I should begin by saying that I am not a Harry Potter fan – not a proper one. I’ve never bought a replica wand, or queued for the latest volume of the book. I read it first as an undergrad, so – at 19 or so – I was *far* too old and cynical to fall in love with it properly. But, at 35 I’m far less cynical, and much more in awe of JK Rowling as a writer. So when I found out she was going to be appearing as part of Exeter College’s 700th anniversary celebrations – my old college – I was pretty excited. By the time my wife (a genuine Potter fan) and I were in Oxford, queuing up outside the Sheldonian, it felt like a rock concert for nerds. We even got hand stamps.
As we waited and looked around at the buildings nearby – including the part of the Bodleian where some of Potter was filmed – I was reminded how beautiful Oxford is, and how linked the two worlds – dreaming spires and the Potterverse – are in my mind, even if I’d never really noticed before. I’ve studied in the same library as Harry Potter, you guys. Though for “studied” read, “doodled for a couple of hours with a pile of books next to me”. I was not the most diligent student (sorry Jeri).
Mind you, there’s nothing in the Potterverse quite as tacky as the ceiling of the Sheldonian theatre.
Once we were inside, the room strated filling up… and up and up. This was where I had my graduation ceremony, and I don’t remember there being that many people even turning out for their darling sons and daughters. We were warned very sternly that anyone taking photos would be EVICTED. Ditto any kind of recording. So from here on in, it’s illustrations only. Here’s my former English tutor, Jeri Johnson, who was “in conversation with” JK Rowling that day.
The ancient wooden double doors opened -both doors at once, the proper action hero method of door-opening. JK Rowling came in to the kind of slightly-embarrassing applause that I imagine follows her everywhere. As she joined Jeri Johnson on the stage, she genuinely looked startled, even a little scared. Maybe you never do get used to that sort of reception?
But she might also have been a little scared of Jeri, who opened by saying that “Jo” had made her promise beforehand that this wasn’t going to turn into a tutorial. JK Rowling (it took me a moment to realize who this Jo person was) pointed out that a tutorial in front of 1000s of people was basically a living nightmare.
Given that Jeri could put Snape to shame with her student-filleting snark, JKR was right to be wary. But Jeri solemnly swore she was up to no tutoring.
She also pointed out in her intro that since she was interviewing such a lowly, obscure, unsuccessful writer, we should all be extra kind and sympathetic. Failure and obscurity can be tough.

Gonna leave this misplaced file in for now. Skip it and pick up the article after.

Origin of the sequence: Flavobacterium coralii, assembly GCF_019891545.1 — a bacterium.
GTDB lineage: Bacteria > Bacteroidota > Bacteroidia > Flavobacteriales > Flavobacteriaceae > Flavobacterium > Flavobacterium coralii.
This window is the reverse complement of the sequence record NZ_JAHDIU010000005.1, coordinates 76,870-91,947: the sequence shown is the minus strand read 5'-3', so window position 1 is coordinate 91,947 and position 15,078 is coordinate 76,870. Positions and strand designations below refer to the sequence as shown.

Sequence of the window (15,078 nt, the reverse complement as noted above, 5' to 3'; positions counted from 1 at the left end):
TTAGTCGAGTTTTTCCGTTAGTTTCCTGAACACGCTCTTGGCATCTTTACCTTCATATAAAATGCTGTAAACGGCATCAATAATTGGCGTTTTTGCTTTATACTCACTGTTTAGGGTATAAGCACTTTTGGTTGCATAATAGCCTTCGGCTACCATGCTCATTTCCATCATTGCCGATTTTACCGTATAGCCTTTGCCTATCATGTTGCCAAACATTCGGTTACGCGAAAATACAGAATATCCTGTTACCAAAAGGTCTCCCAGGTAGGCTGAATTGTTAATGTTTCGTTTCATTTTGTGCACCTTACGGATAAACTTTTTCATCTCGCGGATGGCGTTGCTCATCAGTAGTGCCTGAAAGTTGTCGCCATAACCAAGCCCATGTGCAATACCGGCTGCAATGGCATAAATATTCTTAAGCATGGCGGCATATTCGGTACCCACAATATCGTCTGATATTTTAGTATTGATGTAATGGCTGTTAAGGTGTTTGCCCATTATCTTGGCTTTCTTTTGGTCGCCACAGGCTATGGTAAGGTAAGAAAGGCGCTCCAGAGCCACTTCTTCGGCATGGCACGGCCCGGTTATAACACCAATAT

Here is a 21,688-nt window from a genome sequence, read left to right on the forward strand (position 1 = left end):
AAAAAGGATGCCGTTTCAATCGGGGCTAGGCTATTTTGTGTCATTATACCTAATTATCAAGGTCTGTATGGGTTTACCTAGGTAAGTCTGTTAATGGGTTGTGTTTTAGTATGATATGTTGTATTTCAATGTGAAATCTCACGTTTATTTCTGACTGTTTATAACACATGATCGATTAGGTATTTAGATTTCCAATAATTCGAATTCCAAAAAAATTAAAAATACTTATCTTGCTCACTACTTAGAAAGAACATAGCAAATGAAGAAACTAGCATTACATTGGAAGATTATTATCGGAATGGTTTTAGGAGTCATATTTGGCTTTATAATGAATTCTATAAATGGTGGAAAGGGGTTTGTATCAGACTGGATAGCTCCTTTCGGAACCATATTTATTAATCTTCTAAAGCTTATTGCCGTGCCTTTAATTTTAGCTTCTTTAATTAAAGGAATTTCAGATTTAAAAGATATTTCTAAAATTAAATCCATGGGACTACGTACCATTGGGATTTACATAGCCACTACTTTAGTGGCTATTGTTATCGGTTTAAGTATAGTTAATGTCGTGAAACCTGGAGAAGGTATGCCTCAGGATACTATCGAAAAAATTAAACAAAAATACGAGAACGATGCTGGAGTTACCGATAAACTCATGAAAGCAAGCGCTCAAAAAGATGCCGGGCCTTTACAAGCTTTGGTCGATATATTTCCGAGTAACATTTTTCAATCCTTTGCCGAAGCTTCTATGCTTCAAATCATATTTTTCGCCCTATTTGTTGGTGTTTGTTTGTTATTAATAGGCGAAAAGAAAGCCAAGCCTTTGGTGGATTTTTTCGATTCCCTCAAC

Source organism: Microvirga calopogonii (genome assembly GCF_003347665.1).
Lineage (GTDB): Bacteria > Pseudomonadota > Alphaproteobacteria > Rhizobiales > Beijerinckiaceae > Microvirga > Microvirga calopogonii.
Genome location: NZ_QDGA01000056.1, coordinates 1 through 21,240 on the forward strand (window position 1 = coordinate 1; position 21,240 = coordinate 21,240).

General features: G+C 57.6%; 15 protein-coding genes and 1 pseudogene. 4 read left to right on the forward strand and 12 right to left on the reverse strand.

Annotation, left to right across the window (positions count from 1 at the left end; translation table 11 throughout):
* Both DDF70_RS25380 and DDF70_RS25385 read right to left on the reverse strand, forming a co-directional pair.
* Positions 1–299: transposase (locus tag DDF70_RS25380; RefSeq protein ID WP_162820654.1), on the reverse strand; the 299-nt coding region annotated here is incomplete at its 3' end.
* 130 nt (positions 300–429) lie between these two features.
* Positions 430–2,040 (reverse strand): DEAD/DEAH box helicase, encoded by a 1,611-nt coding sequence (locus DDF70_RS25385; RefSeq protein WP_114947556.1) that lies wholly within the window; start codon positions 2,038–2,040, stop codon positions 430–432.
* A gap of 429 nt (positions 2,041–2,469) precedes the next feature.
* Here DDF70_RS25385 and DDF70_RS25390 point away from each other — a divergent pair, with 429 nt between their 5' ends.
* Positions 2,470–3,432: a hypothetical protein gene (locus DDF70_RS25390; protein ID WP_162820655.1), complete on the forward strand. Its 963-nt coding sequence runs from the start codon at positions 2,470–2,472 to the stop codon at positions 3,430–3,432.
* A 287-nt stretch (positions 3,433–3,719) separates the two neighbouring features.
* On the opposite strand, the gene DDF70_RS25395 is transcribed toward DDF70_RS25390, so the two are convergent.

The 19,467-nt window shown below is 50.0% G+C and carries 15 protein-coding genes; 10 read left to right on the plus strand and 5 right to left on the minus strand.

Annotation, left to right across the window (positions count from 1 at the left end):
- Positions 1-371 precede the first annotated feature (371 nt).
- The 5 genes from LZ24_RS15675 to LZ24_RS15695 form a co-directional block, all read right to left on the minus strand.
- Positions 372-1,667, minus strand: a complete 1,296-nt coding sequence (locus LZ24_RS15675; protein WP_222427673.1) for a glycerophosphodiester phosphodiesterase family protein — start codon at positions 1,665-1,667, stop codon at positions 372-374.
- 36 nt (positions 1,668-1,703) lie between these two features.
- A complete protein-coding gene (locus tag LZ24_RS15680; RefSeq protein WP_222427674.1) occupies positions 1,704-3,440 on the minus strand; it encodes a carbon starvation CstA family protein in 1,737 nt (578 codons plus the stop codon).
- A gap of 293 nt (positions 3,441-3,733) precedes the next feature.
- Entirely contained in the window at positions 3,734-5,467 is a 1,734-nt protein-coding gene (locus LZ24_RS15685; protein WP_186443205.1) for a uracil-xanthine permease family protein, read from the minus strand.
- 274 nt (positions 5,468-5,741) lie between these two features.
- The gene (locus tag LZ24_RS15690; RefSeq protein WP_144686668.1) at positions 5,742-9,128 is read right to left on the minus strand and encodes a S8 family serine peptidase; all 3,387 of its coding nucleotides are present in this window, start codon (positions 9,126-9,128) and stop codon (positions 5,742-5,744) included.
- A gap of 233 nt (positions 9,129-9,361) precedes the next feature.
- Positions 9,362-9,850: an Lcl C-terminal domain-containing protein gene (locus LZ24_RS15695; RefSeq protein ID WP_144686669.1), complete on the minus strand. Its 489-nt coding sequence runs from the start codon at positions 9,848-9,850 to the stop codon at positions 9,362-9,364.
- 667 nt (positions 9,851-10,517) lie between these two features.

But then she cut to reality, and the fact that JK Rowling changed reading for a generation of children, and a good many adults. And the topic of today’s talk would be mortality and morality in Rowling’s books. So, the light fluffy fun stuff.
Before getting into the death bit, Jeri dropped a Rowling fact that I didn’t know, although perhaps you did – she studied French and Classics at Exeter University (the “other” Exeter, Jeri snarled)… which, now I think about it, makes sense, what with all the Latin in Harry Potter.
And then to death and ethics. Jeri asked about the moral centre of the Harry Potter books. The answer: “the Dumbledore/Snape axis.” The Snape part of that interested me – that he’s an important moral force along with Dumbledore.
Voldemort, on the other hand, is the Potter equivalent of Milton’s Satan. Luckily, Dumbledore is not as much of a tool as Milton’s God, so unlike Milton’s Satan, Voldemort doesn’t end up being more likeable. Dumbledore’s flawed and human and “easier to love than God”, Jeri pointed out. Also, gay.
There’s a challenge to making goodness as exciting as evil. There’s also a challenge when it comes to pronouncing Voldemort’s name. Apparently without the t is correct, French-style. Jeri Johnson pronounced it that way in a US courtroom to an audible gasp of horror. Even lawyers on the job feel strongly about the linguistic nuances of Harry Potter it seems.
Then JKR and JJ discussed the origins of Voldemort’s name – its double meanings.’Vol’ can mean both theft and flight. So Voldemort = either the flight of death (or perhaps from it) and the theft of death. His name encapsulates his central struggle, for immortality. Death is something he’s “taking back” like the night, but it’s also something he’s running scared from. And something he creates a lot of.
Back on the topic of goodness, JKR talked about how Harry becomes more morally ambiguous as the books go on, which was part of her desire to explore what it is to be human.
JKR: “A vessel for inauthentic virtue is of no interest to me.” (And she said SHE was afraid of being schooled by Jeri?)